This volume focuses on the relationship between writing and public concerns in seventeenth-century England before, during, and after the civil wars and revolution of the mid-century. The distinguished list of contributors represent a variety of disciplines - political science, social and political history and literary critics - but they share an intense concern with the relationship between the act of writing and the political and public issues of this extraordinary period. The essays suggest that in the seventeenth century the private and public intersected so thoroughly that ostensibly 'private' writing was engaged with public issues and public rhetoric, while on the other hand, political writing was deeply involved with questions of style and inward conscience. This volume illuminates the complex issues of 'public' and 'private', 'art' and 'conscience' in the seventeenth century.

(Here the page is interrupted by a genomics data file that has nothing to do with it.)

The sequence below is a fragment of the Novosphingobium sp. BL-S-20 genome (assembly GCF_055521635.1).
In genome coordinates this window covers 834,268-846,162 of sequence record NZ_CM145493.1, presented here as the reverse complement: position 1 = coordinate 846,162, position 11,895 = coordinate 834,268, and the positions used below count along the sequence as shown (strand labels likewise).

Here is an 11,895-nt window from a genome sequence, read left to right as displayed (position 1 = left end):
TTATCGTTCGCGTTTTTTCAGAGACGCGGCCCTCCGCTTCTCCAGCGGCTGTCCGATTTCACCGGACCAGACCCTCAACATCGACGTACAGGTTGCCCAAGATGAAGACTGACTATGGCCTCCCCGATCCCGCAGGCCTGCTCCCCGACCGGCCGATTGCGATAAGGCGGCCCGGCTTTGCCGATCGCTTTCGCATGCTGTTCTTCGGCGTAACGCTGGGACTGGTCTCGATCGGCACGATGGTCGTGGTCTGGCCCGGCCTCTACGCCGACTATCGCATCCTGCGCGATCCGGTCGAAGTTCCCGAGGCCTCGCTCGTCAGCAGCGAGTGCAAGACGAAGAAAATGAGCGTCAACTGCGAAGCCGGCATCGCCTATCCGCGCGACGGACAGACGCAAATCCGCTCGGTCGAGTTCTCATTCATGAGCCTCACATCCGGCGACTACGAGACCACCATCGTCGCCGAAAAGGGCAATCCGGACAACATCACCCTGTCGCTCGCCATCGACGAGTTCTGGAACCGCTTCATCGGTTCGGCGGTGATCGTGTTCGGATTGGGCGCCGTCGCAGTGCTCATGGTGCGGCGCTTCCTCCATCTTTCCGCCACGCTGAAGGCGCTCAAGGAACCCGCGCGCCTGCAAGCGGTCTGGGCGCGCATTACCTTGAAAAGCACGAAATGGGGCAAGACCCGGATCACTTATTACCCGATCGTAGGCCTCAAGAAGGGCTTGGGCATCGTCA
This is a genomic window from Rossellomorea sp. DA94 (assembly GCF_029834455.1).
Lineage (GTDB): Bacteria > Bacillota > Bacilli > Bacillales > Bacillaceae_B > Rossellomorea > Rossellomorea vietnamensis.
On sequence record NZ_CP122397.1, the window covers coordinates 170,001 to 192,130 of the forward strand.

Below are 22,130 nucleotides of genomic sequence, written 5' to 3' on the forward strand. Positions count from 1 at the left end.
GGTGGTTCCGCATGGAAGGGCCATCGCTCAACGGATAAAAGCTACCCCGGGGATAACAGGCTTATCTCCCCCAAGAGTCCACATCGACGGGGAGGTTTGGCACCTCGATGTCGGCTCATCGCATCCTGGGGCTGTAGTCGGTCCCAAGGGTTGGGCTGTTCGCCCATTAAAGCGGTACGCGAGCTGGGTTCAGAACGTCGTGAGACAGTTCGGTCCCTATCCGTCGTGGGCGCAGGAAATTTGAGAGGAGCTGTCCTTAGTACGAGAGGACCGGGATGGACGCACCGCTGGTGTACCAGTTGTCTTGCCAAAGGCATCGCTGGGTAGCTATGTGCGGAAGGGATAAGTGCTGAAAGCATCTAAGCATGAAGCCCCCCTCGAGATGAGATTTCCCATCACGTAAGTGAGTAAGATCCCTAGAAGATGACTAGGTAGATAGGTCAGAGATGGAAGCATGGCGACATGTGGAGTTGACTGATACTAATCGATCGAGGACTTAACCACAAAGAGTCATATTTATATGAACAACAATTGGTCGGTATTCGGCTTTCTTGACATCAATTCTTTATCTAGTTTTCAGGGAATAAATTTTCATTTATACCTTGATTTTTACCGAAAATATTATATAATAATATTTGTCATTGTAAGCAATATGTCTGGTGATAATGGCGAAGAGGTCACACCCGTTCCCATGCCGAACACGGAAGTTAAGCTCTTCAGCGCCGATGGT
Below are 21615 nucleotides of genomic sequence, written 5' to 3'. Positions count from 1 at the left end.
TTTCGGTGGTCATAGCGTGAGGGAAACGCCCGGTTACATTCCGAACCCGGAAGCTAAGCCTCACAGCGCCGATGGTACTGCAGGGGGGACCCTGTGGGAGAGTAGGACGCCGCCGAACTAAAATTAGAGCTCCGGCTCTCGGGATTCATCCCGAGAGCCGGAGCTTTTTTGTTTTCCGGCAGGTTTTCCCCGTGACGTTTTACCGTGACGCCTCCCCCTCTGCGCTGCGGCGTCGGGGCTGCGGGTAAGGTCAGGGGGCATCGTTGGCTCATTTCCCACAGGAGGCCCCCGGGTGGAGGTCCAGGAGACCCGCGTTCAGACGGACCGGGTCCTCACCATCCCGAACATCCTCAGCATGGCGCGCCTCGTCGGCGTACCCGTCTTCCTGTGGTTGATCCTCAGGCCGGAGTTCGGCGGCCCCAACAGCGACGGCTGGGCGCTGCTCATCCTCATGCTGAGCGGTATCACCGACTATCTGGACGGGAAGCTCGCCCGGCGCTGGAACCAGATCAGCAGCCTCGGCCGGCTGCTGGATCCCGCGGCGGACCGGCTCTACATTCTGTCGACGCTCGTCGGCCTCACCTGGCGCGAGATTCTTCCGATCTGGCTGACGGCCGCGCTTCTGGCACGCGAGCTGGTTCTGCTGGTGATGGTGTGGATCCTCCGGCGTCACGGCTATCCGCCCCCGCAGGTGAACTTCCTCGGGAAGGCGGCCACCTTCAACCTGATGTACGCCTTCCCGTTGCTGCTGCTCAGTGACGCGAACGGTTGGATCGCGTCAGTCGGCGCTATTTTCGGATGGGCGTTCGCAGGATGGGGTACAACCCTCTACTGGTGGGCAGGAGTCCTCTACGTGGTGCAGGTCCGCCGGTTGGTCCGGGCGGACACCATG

"Astute new insights...clearly written, thoughtful, and compelling." Renaissance Quarterly "It amply justifies the editors' claim that old-fashioned formalistic analysis can still provide a valuable tool of historical research. Jackson Cope provides an interesting analysis of the allegorical autobiography of the courtier Sir Kenelm Digby." H-Net Reviews "This is a thoroughly rewarding collection..." Sixteenth Century Journal